It's been a huge week across the globe. Hawaii's North Shore pumped for the opening round of the Billabong Pipe Masters and the Big Wave World Tour (BWWT) officially kicked off its Northern Hemi season with the Punta Galea Challenge.
Elsewhere, big wave chargers paddled out for some epic XXL sessions. Here's a rundown of the December 10 session at Pe'Ahi, Maui and the December 11 session in Nazaré, Portugal from two of the chargers who saw it all go down.
Nazaré, December 11
The iconic break off the coast of Portugal has already had a huge XXL season. But according to Sebastian Steudtner, one of standouts at the November session, this latest winter storm was even more epic.:
"I was in Portugal for past two months and had done some traveling before the big swell came so as soon as we heard about it I just headed up and got everything ready. There was a safety meeting with everyone and then I just took it easy.
"I went to bed early and woke up early. I checked cliff at first light. It wasn't gigantic yet, but it picked up really quick and we knew low tide was at noon so we went out at 10 a.m.
"It looked really clean, one of the cleanest days that I've seen. It's a beachbreak so energy moves around all the time. The first wave I caught was really bumpy and I just tried to get down the face as fast as I could. The third wave was the biggest I caught that day. It was a big, long left. I was surfing for 6 hours straight. I just tried to make the most of it.
"We had two big sessions before this. Two weeks ago was pretty big. But the amount of water and how tall they were was crazy. The special thing about this swell was it wasn't a full storm. It was the side part of the storm that was hitting Ireland and we had good weather so it was weird combination of swell and weather. And we didn't really expect it it popped up really fast. It was giant. I don't think I ever went this fast on a surfboard.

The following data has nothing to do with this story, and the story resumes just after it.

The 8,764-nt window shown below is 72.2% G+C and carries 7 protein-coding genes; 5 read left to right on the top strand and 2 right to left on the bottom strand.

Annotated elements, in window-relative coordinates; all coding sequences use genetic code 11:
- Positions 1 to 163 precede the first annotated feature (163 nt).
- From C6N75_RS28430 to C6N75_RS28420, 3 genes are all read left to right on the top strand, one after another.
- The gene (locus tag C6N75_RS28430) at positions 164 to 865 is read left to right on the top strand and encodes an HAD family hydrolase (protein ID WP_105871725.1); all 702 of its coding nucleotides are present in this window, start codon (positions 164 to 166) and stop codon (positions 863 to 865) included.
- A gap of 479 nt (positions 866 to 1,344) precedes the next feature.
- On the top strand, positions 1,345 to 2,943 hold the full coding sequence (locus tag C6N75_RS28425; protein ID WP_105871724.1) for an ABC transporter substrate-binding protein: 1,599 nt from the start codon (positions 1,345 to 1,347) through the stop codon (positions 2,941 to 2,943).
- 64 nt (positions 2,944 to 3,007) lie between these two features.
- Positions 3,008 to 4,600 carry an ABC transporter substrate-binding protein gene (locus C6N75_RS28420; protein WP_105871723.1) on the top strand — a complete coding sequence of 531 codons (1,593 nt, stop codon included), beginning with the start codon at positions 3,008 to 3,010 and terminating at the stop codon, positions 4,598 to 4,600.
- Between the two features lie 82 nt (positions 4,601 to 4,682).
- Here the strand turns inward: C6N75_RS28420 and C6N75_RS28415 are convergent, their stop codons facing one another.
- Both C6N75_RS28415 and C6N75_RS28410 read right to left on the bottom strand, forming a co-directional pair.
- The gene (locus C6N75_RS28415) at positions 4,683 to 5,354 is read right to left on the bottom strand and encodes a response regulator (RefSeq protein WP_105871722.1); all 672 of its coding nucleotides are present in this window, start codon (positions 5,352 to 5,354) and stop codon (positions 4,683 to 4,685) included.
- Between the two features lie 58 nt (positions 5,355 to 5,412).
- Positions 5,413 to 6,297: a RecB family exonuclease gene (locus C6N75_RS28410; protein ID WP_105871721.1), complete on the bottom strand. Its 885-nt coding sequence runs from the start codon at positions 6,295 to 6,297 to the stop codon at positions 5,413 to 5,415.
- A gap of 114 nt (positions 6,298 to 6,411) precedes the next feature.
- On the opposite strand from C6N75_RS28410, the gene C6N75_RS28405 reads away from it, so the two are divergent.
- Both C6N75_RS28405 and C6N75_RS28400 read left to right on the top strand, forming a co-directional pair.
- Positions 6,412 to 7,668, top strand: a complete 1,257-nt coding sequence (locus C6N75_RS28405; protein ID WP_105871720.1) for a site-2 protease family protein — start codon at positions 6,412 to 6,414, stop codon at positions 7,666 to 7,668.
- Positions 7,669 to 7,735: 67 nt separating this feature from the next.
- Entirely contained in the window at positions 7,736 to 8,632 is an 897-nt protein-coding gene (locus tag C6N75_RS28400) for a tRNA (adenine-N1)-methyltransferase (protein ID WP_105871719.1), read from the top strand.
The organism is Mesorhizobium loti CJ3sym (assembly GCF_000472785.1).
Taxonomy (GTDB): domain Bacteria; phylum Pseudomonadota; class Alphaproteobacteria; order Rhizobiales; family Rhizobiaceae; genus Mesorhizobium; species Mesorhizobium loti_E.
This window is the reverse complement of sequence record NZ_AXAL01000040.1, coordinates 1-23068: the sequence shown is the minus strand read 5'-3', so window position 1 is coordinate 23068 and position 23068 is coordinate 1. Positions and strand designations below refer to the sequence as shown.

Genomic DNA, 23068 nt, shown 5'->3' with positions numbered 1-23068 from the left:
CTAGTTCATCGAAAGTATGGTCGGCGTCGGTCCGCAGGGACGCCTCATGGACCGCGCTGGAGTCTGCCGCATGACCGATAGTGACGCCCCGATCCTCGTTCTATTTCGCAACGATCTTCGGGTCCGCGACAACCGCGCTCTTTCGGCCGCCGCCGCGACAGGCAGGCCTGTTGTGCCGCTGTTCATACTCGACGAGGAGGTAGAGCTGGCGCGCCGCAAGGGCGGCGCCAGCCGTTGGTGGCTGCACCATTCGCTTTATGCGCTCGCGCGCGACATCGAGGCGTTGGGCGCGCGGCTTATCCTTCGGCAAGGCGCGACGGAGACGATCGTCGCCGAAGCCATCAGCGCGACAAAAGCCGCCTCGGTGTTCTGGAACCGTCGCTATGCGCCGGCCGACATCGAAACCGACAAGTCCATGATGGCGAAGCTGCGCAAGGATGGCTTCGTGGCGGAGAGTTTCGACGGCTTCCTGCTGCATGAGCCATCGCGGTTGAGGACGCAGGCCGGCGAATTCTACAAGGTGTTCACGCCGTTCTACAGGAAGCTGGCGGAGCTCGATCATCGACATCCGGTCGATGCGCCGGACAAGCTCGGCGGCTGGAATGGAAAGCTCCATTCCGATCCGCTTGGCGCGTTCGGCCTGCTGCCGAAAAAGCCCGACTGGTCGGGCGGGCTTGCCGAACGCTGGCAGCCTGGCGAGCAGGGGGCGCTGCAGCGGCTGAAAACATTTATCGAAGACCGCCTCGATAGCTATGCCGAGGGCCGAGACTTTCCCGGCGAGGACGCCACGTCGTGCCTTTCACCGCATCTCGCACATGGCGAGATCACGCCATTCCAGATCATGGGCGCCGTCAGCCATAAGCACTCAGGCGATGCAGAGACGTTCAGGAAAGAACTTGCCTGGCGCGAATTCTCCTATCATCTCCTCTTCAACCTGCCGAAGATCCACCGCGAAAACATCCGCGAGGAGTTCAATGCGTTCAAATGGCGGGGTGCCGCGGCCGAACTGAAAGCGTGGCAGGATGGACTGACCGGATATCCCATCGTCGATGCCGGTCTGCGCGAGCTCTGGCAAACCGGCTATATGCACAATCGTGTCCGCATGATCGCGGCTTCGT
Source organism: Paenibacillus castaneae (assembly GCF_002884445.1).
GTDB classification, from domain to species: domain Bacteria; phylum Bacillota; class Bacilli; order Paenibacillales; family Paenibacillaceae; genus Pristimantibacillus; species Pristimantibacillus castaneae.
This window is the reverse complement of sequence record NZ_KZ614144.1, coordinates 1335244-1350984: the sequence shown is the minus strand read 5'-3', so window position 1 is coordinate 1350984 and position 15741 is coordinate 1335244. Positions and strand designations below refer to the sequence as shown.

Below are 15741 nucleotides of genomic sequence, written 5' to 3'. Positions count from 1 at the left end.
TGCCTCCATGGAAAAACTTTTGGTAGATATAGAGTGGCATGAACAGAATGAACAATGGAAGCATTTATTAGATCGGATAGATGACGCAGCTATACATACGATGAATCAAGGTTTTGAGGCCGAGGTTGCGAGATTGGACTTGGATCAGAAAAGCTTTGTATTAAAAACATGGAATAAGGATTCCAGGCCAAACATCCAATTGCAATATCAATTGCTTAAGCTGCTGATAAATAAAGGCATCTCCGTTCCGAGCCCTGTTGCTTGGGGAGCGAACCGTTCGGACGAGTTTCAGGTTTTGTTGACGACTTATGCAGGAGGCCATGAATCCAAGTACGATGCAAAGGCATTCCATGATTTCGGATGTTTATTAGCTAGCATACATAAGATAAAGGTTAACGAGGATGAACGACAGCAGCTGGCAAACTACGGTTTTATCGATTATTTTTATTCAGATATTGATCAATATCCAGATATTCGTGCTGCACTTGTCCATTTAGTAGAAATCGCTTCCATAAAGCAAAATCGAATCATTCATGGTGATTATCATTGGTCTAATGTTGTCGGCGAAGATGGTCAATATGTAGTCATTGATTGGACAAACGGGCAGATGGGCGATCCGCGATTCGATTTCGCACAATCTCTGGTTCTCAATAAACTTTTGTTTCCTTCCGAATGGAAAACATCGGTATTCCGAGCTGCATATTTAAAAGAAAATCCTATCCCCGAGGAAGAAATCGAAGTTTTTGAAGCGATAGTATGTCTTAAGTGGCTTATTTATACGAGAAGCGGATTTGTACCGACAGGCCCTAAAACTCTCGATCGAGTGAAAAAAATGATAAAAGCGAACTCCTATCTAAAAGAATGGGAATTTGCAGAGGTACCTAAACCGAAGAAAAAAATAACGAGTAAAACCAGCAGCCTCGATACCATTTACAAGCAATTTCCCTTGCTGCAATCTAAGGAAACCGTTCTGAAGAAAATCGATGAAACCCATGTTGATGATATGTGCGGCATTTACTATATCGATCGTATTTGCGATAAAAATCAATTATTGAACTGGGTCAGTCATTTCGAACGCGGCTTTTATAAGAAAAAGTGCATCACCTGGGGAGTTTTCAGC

"With Garrett McNamara, Benjamin Sanchis and Sylvio Mancusi, it was good to see the level of safety and also commitment between all these people. I saw that in Hawaii and America but never saw that level of commitment in Europe."
Jaws, December 10
"I saw the swell coming together on Surfline. It was obvious that it was going to be big so I was pretty nervous. I knew everyone was going to see it and the lineup would be really crowded. I had just lost in the Pipe Invitational so it actually worked out. I just jumped on a plane the next day and headed to Maui.
"The night before I ate a lot. I knew it was going to be long, hot, sunny day, and that takes a lot out of you. So we packed all our extra boards and safety gear and a bunch of snacks on the skis and headed out.
"It looked perfect. The sun had just come up. The early morning conditions were really pristine, which is pretty rare. Maui is usually windier than that so it was just glassy and perfect.
"There were maybe 15 guys in the lineup when I got there and I got a wave off the bat. But when it's big and glassy like that it's really crowded. I surfed 7 hours and caught three waves so that kind of gives you an idea.
"My first wave was definitely my best. My second wave was really big and I had a bad wipeout so that was pretty memorable as well. My position when the wave came, I was just a tiny bit too deep to make it and I ended up in a really violent wipeout.
"A lot of the regular guys were surfing really well -- Billy Kemper (HAW), Mark Healey (HAW), Ian Walsh (HAW) -- everyone was charging really hard. Keala Kennelly (HAW) and Paige Alms (HAW) were the two girls out there and I was really impressed with their surfing.
"It was a great day. Somewhat uneventful -- no one got hurt. It's not always that glassy and clean and user friendly so I'm sure the next swell will be pretty gnarly."